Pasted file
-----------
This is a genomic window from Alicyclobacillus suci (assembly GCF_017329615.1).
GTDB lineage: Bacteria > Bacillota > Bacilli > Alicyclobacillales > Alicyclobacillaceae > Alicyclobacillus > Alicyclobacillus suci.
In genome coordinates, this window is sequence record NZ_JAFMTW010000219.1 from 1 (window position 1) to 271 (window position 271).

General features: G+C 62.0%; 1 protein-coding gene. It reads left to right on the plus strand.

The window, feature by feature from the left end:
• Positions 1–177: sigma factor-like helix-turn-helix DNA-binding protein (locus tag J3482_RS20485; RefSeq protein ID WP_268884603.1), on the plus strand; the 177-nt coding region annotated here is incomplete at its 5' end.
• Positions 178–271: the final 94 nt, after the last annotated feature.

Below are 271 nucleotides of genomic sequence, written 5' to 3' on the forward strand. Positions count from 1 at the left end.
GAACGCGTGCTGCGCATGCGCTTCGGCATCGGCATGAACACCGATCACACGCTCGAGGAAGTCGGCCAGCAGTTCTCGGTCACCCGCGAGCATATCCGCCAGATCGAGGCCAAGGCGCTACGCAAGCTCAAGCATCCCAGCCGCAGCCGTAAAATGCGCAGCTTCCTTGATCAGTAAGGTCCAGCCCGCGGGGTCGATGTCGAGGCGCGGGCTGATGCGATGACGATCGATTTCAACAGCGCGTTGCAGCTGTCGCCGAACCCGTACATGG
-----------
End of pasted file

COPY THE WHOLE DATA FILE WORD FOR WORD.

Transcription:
This is a genomic window from Alicyclobacillus suci (assembly GCF_017329615.1).
GTDB lineage: Bacteria > Bacillota > Bacilli > Alicyclobacillales > Alicyclobacillaceae > Alicyclobacillus > Alicyclobacillus suci.
In genome coordinates, this window is sequence record NZ_JAFMTW010000219.1 from 1 (window position 1) to 271 (window position 271).

General features: G+C 62.0%; 1 protein-coding gene. It reads left to right on the plus strand.

The window, feature by feature from the left end:
• Positions 1–177: sigma factor-like helix-turn-helix DNA-binding protein (locus tag J3482_RS20485; RefSeq protein ID WP_268884603.1), on the plus strand; the 177-nt coding region annotated here is incomplete at its 5' end.
• Positions 178–271: the final 94 nt, after the last annotated feature.

Below are 271 nucleotides of genomic sequence, written 5' to 3' on the forward strand. Positions count from 1 at the left end.
GAACGCGTGCTGCGCATGCGCTTCGGCATCGGCATGAACACCGATCACACGCTCGAGGAAGTCGGCCAGCAGTTCTCGGTCACCCGCGAGCATATCCGCCAGATCGAGGCCAAGGCGCTACGCAAGCTCAAGCATCCCAGCCGCAGCCGTAAAATGCGCAGCTTCCTTGATCAGTAAGGTCCAGCCCGCGGGGTCGATGTCGAGGCGCGGGCTGATGCGATGACGATCGATTTCAACAGCGCGTTGCAGCTGTCGCCGAACCCGTACATGG